The Green Revolution in rice has been documented throughout much of Asia, but few think of Vietnam in the 1960s and ‘70s as a “Green Revolution country.” That’s because IR8 arrived at the height of a brutal war that overshadowed an agricultural transformation in the countryside. Rice means life itself in Vietnam, and was used both as a weapon and as a tool for peace. I have strong memories of the war: Huey choppers, mortars, ambushes, and needless deaths. But I also remember Honda Rice. Tom Hargrove, August 2006
4 June 1988, in Hau Giang Province, Vietnam
(Chuong Thien Province during the war)
I’m stunned. I struggle for the right words, then simply ask, “Why didn’t you kill me, Tu Rang?”
“Because you brought the new rice seeds, and our farmers needed them.”
“But did you know I was a U.S. Army officer?”
“Of course. Your civilian clothes didn’t fool anyone.”
The former Viet Cong—literally, Vietnam Communist, the common name for the National Liberation Front—and I look into each other’s faces, something we never did in 1969-70. He’s smiling, but he’s hard—it shows. He’s also telling the truth. I can sense it.
“I was less than a kilometer away whenever you traveled this canal in 1969,” Tran Van Rang says. Today, Tu Rang is vice-chairman of the Vi Thanh People’s Committee. But, two decades ago, he was the local Viet Cong political officer. I know that political officers held ultimate power in the Communist infrastructure—they gave orders to military commanders.
“You were entering my territory when you came here,” Tu Rang continues. “The local farmers all supported the Revolutionary Forces, and reported on you. “But I didn’t have you killed because of the new rice seeds.”
This trip is getting heavy, I think, as our sampan cuts north through the muddy waters of the Xa No Canal. New rice seeds. To me, they’re one of the world’s most powerful tools for peace. That’s why I made the Green Revolution my profession.
But I learned about those seeds—especially IR8 or Honda Rice—here, in the midst of carnage. Had there been no war, rice wouldn’t have become such a part of my life. Now I must face a new reality: those rice seeds probably saved my life.
The lower Mekong Delta is peaceful and beautiful now. But I remember it as ugly, dangerous, and one of the most tragic places on Earth. To me, this is still 1969-70. We’ve just passed Duc Long. I remember friends being killed in an ambush north of this village … in a sampan that I was supposed to have taken. Tu Rang must have ordered that ambush. I know I’m safe now, but I’ve never traveled this canal without an M-16 and bandolier of ammunition.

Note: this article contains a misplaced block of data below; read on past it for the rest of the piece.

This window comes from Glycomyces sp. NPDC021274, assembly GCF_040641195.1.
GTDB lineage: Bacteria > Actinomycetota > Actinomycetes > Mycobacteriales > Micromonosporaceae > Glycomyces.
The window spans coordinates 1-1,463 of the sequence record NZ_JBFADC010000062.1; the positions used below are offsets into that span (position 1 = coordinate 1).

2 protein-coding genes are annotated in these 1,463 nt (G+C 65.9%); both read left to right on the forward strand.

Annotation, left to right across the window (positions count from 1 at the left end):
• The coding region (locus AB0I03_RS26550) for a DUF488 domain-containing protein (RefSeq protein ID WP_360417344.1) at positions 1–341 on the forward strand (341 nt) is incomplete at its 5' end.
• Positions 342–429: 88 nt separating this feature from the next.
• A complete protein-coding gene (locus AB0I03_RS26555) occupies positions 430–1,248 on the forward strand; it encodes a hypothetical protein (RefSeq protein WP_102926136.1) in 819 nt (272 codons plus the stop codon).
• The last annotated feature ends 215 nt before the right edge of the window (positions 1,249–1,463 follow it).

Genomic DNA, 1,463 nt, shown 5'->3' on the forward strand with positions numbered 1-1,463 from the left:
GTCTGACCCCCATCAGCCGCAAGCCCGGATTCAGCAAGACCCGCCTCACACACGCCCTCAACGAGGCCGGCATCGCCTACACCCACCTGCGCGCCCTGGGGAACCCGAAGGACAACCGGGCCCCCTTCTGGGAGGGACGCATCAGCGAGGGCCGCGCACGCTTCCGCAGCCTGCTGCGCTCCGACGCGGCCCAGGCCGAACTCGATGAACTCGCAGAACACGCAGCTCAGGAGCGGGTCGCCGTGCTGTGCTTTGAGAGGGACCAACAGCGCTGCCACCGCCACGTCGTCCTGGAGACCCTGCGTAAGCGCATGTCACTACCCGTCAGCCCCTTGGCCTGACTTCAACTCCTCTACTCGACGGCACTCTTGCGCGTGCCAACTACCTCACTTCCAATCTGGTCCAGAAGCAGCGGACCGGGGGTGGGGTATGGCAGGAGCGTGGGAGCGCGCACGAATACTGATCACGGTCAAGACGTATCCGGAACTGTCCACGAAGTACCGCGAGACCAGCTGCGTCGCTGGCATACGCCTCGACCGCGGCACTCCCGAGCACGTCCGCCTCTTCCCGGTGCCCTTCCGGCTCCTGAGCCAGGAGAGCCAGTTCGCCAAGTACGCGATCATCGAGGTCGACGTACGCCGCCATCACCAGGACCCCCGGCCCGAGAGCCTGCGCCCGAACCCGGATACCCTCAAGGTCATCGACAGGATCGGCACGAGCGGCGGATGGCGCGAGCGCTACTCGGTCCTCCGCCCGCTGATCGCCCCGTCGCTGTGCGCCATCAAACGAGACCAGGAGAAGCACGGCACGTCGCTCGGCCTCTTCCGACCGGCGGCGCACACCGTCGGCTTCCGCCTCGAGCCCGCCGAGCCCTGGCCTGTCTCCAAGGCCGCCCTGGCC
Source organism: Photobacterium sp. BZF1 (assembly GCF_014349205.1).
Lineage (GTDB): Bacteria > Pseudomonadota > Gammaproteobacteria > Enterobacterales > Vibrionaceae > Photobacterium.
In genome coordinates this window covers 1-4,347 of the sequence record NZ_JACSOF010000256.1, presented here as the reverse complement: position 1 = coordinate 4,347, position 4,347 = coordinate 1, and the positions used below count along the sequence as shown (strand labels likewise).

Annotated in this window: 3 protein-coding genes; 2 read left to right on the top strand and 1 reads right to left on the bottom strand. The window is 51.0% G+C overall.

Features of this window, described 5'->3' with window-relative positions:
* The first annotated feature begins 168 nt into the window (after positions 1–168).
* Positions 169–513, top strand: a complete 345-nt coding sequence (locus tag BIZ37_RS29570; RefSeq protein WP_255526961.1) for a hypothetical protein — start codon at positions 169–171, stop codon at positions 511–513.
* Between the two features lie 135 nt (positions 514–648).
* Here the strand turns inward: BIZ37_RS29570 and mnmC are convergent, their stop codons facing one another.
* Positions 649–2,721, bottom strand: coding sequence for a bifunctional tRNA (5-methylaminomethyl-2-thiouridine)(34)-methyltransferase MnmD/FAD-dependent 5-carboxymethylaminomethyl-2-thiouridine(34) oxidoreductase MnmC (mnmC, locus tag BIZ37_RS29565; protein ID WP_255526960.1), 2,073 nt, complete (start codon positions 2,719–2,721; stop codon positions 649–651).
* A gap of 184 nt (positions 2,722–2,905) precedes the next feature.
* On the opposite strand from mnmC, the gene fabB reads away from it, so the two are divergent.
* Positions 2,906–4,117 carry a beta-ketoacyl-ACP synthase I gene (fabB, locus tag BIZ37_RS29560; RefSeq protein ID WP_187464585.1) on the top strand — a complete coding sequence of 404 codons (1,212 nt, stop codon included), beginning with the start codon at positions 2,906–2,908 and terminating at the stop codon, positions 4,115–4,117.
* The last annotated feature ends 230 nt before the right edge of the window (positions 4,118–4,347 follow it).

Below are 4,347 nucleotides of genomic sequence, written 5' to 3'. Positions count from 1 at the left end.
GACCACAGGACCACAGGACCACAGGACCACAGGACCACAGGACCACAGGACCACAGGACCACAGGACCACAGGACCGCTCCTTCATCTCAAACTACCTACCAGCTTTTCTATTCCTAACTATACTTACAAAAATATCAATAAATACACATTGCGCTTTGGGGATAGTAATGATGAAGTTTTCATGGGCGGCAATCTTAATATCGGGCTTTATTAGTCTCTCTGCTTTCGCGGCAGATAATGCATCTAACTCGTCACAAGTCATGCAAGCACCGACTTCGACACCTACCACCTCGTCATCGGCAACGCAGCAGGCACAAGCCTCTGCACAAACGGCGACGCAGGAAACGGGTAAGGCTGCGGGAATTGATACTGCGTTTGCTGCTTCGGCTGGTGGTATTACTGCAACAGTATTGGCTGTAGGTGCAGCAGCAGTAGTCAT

“Has any other American been here since the war?” I ask Dr. Vo-Tong Xuan, my host and vice-president of the University of Can Tho. Xuan, who is now the rector of Angiang University, in the Mekong Delta, had worked as a research fellow at the International Rice Research Institute (IRRI), where I’d worked since 1973.
“No, you’re the first foreigner— of any nationality—to be in the lower Ca Mau Peninsula since the war ended in 1975.”
I can do it only because I work with rice.
2006: looking back
Vietnam veterans and historians have recently queried me about the origin and history of the term Honda Rice in the war. Interesting, considering that the war ended 31 years ago. Or did it? Wars never really go away, for those who lived them. War and rice. Anyone who wants to understand the war should know the role that rice played. I learned about rice as a young U.S. Army officer deep in Vietnam’s heavily contested Mekong Delta at the height of the war, in 1969-70.
IRRI released the semidwarf IR8 to farmers in late 1966. Within a couple of years, it was the most widely grown rice variety ever known. IR8 launched the Green Revolution in Asian rice (see Breeding history.)
The Western press called IR8 the miracle rice. Its official name in Vietnam was Lua Than Nong, or “Rice of the Farming God.” But Vietnamese farmers quickly dubbed IR8 Lua Honda—or Honda Rice—because one good crop bought a new motorbike.